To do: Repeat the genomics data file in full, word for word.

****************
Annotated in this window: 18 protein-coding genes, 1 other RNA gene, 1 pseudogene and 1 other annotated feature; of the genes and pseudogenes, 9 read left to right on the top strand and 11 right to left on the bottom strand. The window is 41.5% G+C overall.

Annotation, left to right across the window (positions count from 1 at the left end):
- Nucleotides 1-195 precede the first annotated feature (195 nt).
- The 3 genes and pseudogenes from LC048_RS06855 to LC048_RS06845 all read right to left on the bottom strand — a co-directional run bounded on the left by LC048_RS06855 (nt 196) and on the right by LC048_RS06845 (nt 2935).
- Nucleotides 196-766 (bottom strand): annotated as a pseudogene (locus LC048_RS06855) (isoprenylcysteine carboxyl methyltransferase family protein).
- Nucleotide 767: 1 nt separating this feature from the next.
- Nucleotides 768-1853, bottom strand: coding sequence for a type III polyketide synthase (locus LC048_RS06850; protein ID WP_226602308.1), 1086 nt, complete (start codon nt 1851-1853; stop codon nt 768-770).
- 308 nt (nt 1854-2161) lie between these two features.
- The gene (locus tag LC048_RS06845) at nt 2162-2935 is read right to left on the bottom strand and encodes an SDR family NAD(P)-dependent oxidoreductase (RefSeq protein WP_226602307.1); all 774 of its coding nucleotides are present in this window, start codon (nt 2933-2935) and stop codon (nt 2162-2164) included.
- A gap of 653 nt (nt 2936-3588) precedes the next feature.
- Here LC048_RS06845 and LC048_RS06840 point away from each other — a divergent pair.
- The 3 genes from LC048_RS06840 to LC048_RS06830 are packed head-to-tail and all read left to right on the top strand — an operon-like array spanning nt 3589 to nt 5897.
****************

Annotated in this window: 18 protein-coding genes, 1 other RNA gene, 1 pseudogene and 1 other annotated feature; of the genes and pseudogenes, 9 read left to right on the top strand and 11 right to left on the bottom strand. The window is 41.5% G+C overall.

Annotation, left to right across the window (positions count from 1 at the left end):
- Nucleotides 1-195 precede the first annotated feature (195 nt).
- The 3 genes and pseudogenes from LC048_RS06855 to LC048_RS06845 all read right to left on the bottom strand — a co-directional run bounded on the left by LC048_RS06855 (nt 196) and on the right by LC048_RS06845 (nt 2935).
- Nucleotides 196-766 (bottom strand): annotated as a pseudogene (locus LC048_RS06855) (isoprenylcysteine carboxyl methyltransferase family protein).
- Nucleotide 767: 1 nt separating this feature from the next.
- Nucleotides 768-1853, bottom strand: coding sequence for a type III polyketide synthase (locus LC048_RS06850; protein ID WP_226602308.1), 1086 nt, complete (start codon nt 1851-1853; stop codon nt 768-770).
- 308 nt (nt 1854-2161) lie between these two features.
- The gene (locus tag LC048_RS06845) at nt 2162-2935 is read right to left on the bottom strand and encodes an SDR family NAD(P)-dependent oxidoreductase (RefSeq protein WP_226602307.1); all 774 of its coding nucleotides are present in this window, start codon (nt 2933-2935) and stop codon (nt 2162-2164) included.
- A gap of 653 nt (nt 2936-3588) precedes the next feature.
- Here LC048_RS06845 and LC048_RS06840 point away from each other — a divergent pair.
- The 3 genes from LC048_RS06840 to LC048_RS06830 are packed head-to-tail and all read left to right on the top strand — an operon-like array spanning nt 3589 to nt 5897.